In a business that reinvents itself at every turn, Alex Chilton has managed to survive for three decades with a three-fold career as well — his early recordings with the Box Tops, the three albums he did with Big Star in the mid-’70s, and the spate of cool, but chaotic, solo albums he’s recorded since then. To some, he’s a classic hit-maker from the ’60s. To others, he’s a genius British-style pop musician and songwriter. To yet another audience, he’s a doomed and despairing artist who spent several years battling the bottle, delivering anarchistic records and performances while thumbing his nose at all pretenses of stardom, a quirky iconoclast whose influence has spawned the likes of the Replacements and Teenage Fanclub.
For a guy who grew up in and around Memphis, there isn’t anything remotely Southern about Alex Chilton. Although fully aware of his surroundings and in tune spiritually with its most lunatic fringe aspects, Alex Chilton’s South has more to do with genteel Southern intellectualisms than rednecks.
Chilton started playing music in local Memphis high school combos, alternating between bass and rhythm guitar with a stray vocal thrown in, finally working himself up to professional status with a group called the DeVilles. After acquiring a manager with recording connections tied to Memphis hitmakers Chips Moman and Dan Penn, Alex and the group — newly renamed the Box Tops — recorded “The Letter,” a record that sounded White enough to go to number one on the pop charts and yet Black enough to track on R&B stations, too. Chilton was still in his teens, but armed with a strong conception of how pop and R&B vocals should be handled. With the hand of vocal coach Dan Penn firmly in place, the hits kept coming, with “Cry like a Baby,” “Soul Deep,” and “Sweet Cream Ladies” all showing visible chart action. The Box Tops were stars by AM radio singles standards, but tours in general opened Chilton’s eyes to the world and what it had to offer. And what that world seemed to offer to Alex was a lot more artistic freedom than he had as nominal leader of the Box Tops.
After a few errant solo sessions, Chilton found himself in Big Star with singer/guitarist Chris Bell. Their blend of ethereal harmonies, quirky lyrics, and Beatlesesque song structure appeared to be radio-friendly, but distribution for their label, Ardent Records, spelled disaster. With Bell gone and the label hanging on by a thread, Chilton went into the studio with producer Jim Dickinson and attempted to put together the third Big Star album. These sessions, now known as Sister Lovers, are legendary in some quarters. So much has been read into this recording, primarily the myth that Chilton became a pop artist who, in the face of critical success but commercial apathy, suddenly rebelled against the system and became a “doomed artist on a collision course to Hell.” Chilton himself dismisses all such romantic notions: “I think that to say that it’s a fairly druggy sort of album that is the work of a confused person trying to find himself or find his creative direction is a fair statement about the thing.”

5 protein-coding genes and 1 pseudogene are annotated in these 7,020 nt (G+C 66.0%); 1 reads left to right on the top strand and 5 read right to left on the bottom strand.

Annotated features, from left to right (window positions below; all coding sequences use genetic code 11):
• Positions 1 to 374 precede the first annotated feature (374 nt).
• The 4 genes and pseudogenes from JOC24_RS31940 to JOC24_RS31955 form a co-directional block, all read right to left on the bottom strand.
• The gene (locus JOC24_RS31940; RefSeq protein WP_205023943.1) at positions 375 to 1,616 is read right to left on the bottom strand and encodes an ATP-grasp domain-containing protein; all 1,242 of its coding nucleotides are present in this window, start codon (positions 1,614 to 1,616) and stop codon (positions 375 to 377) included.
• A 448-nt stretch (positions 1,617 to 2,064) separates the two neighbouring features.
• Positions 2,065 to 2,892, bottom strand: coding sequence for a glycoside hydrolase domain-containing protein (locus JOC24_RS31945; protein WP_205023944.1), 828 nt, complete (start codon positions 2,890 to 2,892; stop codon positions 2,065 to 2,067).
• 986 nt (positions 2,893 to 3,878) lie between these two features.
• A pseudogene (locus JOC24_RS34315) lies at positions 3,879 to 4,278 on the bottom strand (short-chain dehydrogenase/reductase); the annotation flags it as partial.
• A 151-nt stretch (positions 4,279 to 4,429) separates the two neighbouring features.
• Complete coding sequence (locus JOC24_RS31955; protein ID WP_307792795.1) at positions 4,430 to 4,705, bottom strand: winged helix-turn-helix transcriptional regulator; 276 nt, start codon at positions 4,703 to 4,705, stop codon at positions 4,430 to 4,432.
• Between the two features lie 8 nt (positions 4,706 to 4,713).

Around 1976, Chilton started producing a wild cross-section of solo outings for various foreign and American independent labels, all featuring his love for obscure material, barbed-wire guitar playing, howling feedback, and bands who sounded barely familiar with the material. Plugging into the bohemian punk rock scene of New York City, Chilton’s anarchic approach and attitude fit the scene like a glove. In addition to his gigging and performing schedule, Chilton also produced the debut session by the Cramps, helping to land their deal with I.R.S. Records. Chilton was getting legendary enough to end up having a song by the Replacements named after him. Through the late ’80s into the early ’90s, he split his time between recording, gigging overseas plugging his latest release, and playing oldies shows in the U.S., reprising his old Box Tops hits. In the early ’90s, Chilton — relocated to New Orleans, his demons behind him — began releasing a series of excellent solo albums on the newly revived Ardent label and even participated in a couple of Big Star “reunions.”